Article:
Zakopane is one of Poland most popular tourist destinations for the locals. Located in the Tatra mountains in the south of the country, Zakopane is a place of beautiful mountains, lakes, waterfalls and forests. During the winter, tourist flock from around the country to what is regarded as the winter and skiing capital of the Poland. During the summer, visitors can explore that surrounding area with many hiking and cycling trails as well as many opportunities for rock climbers. Near by there is also the chance to visit Wieliczka Salt mine, which had been in operation from the 13th century right up until 2007. The most amazing aspect of the mine is that houses a church, and many sculptures and statues, even chandeliers, all carved out of rock salt, including the church itself.
Wroclaw is enjoying a growing reputation as one of Poland's most sophisticated and cosmopolitan cities and is one of Poland's hidden gems. Wroclaw has a large student population and the night life reflects that with a good number of bars and clubs all located near the centre or just a few streets away from the main square (Rynek Glowny). The main square here rivals that of Krakow in terms of beauty with a magnificent Gothic Town Hall located in it's centre, surrounded by colourfully painted buildings housing restaurants and shops. On the north-east side of the square lies St. Elizabeth's Church with its 90m high tower offers, for around 5PLN and a climb up some tightly winding steps offers, some spectacular views of the city. Another must-see attraction in Wroclaw is the Panorama Raclawicka; a stunning cylindrical painting commemorating a famous battle housed in its own purpose built rotunda.
The Tri-city area of Poland is an urban area consisting of the three cities of Gdansk, Gdynia, and Sopot. Situated along the coast of the Baltic Sea in the north of Poland. Each city is as individual as the next.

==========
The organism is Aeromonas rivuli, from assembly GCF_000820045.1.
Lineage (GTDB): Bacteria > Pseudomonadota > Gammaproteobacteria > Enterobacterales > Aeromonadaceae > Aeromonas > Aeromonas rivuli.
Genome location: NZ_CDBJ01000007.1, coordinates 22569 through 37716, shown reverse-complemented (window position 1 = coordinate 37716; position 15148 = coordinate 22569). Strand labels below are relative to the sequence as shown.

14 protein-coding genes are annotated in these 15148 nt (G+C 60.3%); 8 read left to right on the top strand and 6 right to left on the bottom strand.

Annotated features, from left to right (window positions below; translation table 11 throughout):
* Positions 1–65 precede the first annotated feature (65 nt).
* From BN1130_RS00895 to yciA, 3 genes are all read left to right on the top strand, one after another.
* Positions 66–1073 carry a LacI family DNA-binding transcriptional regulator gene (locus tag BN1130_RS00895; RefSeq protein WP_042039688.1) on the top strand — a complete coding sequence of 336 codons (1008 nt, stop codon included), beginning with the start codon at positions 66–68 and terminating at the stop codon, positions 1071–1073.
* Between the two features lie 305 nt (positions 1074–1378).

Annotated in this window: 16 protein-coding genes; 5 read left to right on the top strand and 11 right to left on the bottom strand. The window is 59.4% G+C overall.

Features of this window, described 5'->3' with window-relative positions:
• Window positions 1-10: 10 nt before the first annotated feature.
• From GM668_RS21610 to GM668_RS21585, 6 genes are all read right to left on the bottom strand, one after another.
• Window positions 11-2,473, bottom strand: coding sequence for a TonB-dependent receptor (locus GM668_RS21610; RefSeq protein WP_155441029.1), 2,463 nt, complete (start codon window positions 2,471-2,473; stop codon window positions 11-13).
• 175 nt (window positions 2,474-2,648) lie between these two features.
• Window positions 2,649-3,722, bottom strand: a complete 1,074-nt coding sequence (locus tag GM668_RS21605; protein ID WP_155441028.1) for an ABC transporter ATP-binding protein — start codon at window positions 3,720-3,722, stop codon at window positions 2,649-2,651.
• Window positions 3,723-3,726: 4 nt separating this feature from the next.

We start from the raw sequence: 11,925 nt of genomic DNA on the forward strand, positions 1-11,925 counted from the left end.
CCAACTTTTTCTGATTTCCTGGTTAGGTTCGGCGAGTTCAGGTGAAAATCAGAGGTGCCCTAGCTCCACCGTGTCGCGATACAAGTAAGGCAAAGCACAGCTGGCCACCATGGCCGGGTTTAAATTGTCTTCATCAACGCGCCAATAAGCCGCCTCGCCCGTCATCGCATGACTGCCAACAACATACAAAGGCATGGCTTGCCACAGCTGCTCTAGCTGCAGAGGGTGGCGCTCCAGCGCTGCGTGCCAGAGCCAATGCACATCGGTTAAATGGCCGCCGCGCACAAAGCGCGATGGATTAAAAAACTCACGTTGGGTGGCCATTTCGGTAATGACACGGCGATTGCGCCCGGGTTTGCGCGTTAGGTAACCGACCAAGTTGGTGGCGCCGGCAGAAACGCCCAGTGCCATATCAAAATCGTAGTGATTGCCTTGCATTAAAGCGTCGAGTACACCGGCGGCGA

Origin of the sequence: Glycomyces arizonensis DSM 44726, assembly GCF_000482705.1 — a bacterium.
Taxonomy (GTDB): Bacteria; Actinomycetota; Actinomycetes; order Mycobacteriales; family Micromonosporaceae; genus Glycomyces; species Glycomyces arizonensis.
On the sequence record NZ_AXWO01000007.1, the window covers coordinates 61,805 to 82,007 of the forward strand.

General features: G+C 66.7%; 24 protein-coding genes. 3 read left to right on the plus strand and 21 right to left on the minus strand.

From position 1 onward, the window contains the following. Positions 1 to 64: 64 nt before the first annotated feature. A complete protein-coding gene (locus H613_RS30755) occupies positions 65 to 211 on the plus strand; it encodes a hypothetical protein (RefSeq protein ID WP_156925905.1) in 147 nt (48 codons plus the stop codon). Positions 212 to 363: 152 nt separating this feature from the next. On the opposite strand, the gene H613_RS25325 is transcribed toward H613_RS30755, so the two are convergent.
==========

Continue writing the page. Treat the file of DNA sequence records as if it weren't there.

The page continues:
Gdansk, the oldest and largest of the three towns is filled with history. It was from that the spark that ignited the Second World War was struck. Like many of Poland's other older cities, there is the customary Old Town, and Gothic architecture. Today, Gdansk is a major port and tourist destination and many of Poland's festivals and cultural events take place in here. Gdynia, the youngest of the three cities, is another of Poland's major ports. Being a relatively new town, there are few historic monuments here, However, Gdynia there are many places here to enjoy seaside walks along the beaches and marinas. Sopot, on the other hand, is known for its bohemian atmosphere, attracting artists, musicians and the like who come to enjoy the party atmosphere of the town. The main street, Monte Cassino,filled with shops and restaurants, is also home to one of the town's main attractions, the Krzywy Dom ( Crooked House). Looking like one of Dali's dripping clocks, inside there are many shops and restaurants and bars. An hour's drive north will take you to the peninsula of Hel, a thin strip of land arching out into the Baltic Sea which is Poland's most popular seaside resort.